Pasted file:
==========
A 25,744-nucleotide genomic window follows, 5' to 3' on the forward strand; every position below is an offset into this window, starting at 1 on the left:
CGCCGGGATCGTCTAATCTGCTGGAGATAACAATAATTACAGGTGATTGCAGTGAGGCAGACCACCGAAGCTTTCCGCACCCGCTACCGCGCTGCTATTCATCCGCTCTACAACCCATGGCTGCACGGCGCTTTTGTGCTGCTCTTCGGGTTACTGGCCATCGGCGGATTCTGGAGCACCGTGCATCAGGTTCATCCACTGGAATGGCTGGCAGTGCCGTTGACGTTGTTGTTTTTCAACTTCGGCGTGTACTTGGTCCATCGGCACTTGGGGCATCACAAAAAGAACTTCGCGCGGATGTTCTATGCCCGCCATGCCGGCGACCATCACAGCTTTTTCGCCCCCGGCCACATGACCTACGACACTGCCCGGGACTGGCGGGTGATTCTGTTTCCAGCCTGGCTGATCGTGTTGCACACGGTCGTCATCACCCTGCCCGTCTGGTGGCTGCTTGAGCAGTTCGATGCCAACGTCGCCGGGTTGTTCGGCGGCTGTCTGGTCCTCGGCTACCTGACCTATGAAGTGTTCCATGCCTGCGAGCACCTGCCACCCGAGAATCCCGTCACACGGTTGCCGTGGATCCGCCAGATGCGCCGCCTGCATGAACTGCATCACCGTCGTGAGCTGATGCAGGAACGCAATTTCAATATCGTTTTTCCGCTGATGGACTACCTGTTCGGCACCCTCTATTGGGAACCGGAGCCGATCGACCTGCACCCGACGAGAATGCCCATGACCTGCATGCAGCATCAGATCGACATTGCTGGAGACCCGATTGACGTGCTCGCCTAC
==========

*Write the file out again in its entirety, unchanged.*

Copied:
A 25,744-nucleotide genomic window follows, 5' to 3' on the forward strand; every position below is an offset into this window, starting at 1 on the left:
CGCCGGGATCGTCTAATCTGCTGGAGATAACAATAATTACAGGTGATTGCAGTGAGGCAGACCACCGAAGCTTTCCGCACCCGCTACCGCGCTGCTATTCATCCGCTCTACAACCCATGGCTGCACGGCGCTTTTGTGCTGCTCTTCGGGTTACTGGCCATCGGCGGATTCTGGAGCACCGTGCATCAGGTTCATCCACTGGAATGGCTGGCAGTGCCGTTGACGTTGTTGTTTTTCAACTTCGGCGTGTACTTGGTCCATCGGCACTTGGGGCATCACAAAAAGAACTTCGCGCGGATGTTCTATGCCCGCCATGCCGGCGACCATCACAGCTTTTTCGCCCCCGGCCACATGACCTACGACACTGCCCGGGACTGGCGGGTGATTCTGTTTCCAGCCTGGCTGATCGTGTTGCACACGGTCGTCATCACCCTGCCCGTCTGGTGGCTGCTTGAGCAGTTCGATGCCAACGTCGCCGGGTTGTTCGGCGGCTGTCTGGTCCTCGGCTACCTGACCTATGAAGTGTTCCATGCCTGCGAGCACCTGCCACCCGAGAATCCCGTCACACGGTTGCCGTGGATCCGCCAGATGCGCCGCCTGCATGAACTGCATCACCGTCGTGAGCTGATGCAGGAACGCAATTTCAATATCGTTTTTCCGCTGATGGACTACCTGTTCGGCACCCTCTATTGGGAACCGGAGCCGATCGACCTGCACCCGACGAGAATGCCCATGACCTGCATGCAGCATCAGATCGACATTGCTGGAGACCCGATTGACGTGCTCGCCTAC